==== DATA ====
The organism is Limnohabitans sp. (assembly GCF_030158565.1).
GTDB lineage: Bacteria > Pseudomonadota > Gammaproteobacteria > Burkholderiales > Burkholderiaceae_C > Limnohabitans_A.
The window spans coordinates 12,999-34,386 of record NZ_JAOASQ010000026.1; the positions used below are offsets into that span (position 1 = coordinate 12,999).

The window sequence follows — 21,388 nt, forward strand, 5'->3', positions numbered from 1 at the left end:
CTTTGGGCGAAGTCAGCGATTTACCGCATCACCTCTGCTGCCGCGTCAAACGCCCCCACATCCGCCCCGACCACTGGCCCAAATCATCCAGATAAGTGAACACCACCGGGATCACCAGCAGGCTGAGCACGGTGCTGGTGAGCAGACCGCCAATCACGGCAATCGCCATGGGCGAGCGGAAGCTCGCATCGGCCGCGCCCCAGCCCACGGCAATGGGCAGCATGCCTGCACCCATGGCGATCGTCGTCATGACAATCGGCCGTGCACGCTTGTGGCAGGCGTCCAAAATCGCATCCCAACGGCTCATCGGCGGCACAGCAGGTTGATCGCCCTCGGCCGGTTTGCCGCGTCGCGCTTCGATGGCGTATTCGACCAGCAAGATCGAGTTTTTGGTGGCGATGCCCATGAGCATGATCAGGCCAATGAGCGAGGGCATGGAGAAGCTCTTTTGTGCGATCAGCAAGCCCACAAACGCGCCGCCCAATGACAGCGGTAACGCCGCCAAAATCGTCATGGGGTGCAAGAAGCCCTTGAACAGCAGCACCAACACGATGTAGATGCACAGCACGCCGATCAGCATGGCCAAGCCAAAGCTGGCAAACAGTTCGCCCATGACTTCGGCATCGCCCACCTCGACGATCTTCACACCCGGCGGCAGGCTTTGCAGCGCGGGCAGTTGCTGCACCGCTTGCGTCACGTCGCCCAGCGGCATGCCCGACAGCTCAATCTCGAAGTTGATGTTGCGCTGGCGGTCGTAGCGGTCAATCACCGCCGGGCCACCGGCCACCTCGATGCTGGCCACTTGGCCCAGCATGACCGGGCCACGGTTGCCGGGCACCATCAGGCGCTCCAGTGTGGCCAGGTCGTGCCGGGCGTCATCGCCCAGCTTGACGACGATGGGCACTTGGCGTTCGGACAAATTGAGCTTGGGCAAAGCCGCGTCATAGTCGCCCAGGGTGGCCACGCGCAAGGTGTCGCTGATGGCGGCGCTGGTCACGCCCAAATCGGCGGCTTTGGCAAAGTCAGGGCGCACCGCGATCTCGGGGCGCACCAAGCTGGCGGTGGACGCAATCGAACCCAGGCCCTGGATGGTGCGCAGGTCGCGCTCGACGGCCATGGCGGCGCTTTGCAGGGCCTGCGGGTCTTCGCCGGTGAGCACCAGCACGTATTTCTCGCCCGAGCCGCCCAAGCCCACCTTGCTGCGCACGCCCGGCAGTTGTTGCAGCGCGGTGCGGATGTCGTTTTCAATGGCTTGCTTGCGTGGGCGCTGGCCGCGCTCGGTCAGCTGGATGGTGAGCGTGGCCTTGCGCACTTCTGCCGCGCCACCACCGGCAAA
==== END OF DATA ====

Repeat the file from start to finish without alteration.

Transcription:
The organism is Limnohabitans sp. (assembly GCF_030158565.1).
GTDB lineage: Bacteria > Pseudomonadota > Gammaproteobacteria > Burkholderiales > Burkholderiaceae_C > Limnohabitans_A.
The window spans coordinates 12,999-34,386 of record NZ_JAOASQ010000026.1; the positions used below are offsets into that span (position 1 = coordinate 12,999).

The window sequence follows — 21,388 nt, forward strand, 5'->3', positions numbered from 1 at the left end:
CTTTGGGCGAAGTCAGCGATTTACCGCATCACCTCTGCTGCCGCGTCAAACGCCCCCACATCCGCCCCGACCACTGGCCCAAATCATCCAGATAAGTGAACACCACCGGGATCACCAGCAGGCTGAGCACGGTGCTGGTGAGCAGACCGCCAATCACGGCAATCGCCATGGGCGAGCGGAAGCTCGCATCGGCCGCGCCCCAGCCCACGGCAATGGGCAGCATGCCTGCACCCATGGCGATCGTCGTCATGACAATCGGCCGTGCACGCTTGTGGCAGGCGTCCAAAATCGCATCCCAACGGCTCATCGGCGGCACAGCAGGTTGATCGCCCTCGGCCGGTTTGCCGCGTCGCGCTTCGATGGCGTATTCGACCAGCAAGATCGAGTTTTTGGTGGCGATGCCCATGAGCATGATCAGGCCAATGAGCGAGGGCATGGAGAAGCTCTTTTGTGCGATCAGCAAGCCCACAAACGCGCCGCCCAATGACAGCGGTAACGCCGCCAAAATCGTCATGGGGTGCAAGAAGCCCTTGAACAGCAGCACCAACACGATGTAGATGCACAGCACGCCGATCAGCATGGCCAAGCCAAAGCTGGCAAACAGTTCGCCCATGACTTCGGCATCGCCCACCTCGACGATCTTCACACCCGGCGGCAGGCTTTGCAGCGCGGGCAGTTGCTGCACCGCTTGCGTCACGTCGCCCAGCGGCATGCCCGACAGCTCAATCTCGAAGTTGATGTTGCGCTGGCGGTCGTAGCGGTCAATCACCGCCGGGCCACCGGCCACCTCGATGCTGGCCACTTGGCCCAGCATGACCGGGCCACGGTTGCCGGGCACCATCAGGCGCTCCAGTGTGGCCAGGTCGTGCCGGGCGTCATCGCCCAGCTTGACGACGATGGGCACTTGGCGTTCGGACAAATTGAGCTTGGGCAAAGCCGCGTCATAGTCGCCCAGGGTGGCCACGCGCAAGGTGTCGCTGATGGCGGCGCTGGTCACGCCCAAATCGGCGGCTTTGGCAAAGTCAGGGCGCACCGCGATCTCGGGGCGCACCAAGCTGGCGGTGGACGCAATCGAACCCAGGCCCTGGATGGTGCGCAGGTCGCGCTCGACGGCCATGGCGGCGCTTTGCAGGGCCTGCGGGTCTTCGCCGGTGAGCACCAGCACGTATTTCTCGCCCGAGCCGCCCAAGCCCACCTTGCTGCGCACGCCCGGCAGTTGTTGCAGCGCGGTGCGGATGTCGTTTTCAATGGCTTGCTTGCGTGGGCGCTGGCCGCGCTCGGTCAGCTGGATGGTGAGCGTGGCCTTGCGCACTTCTGCCGCGCCACCACCGGCAAA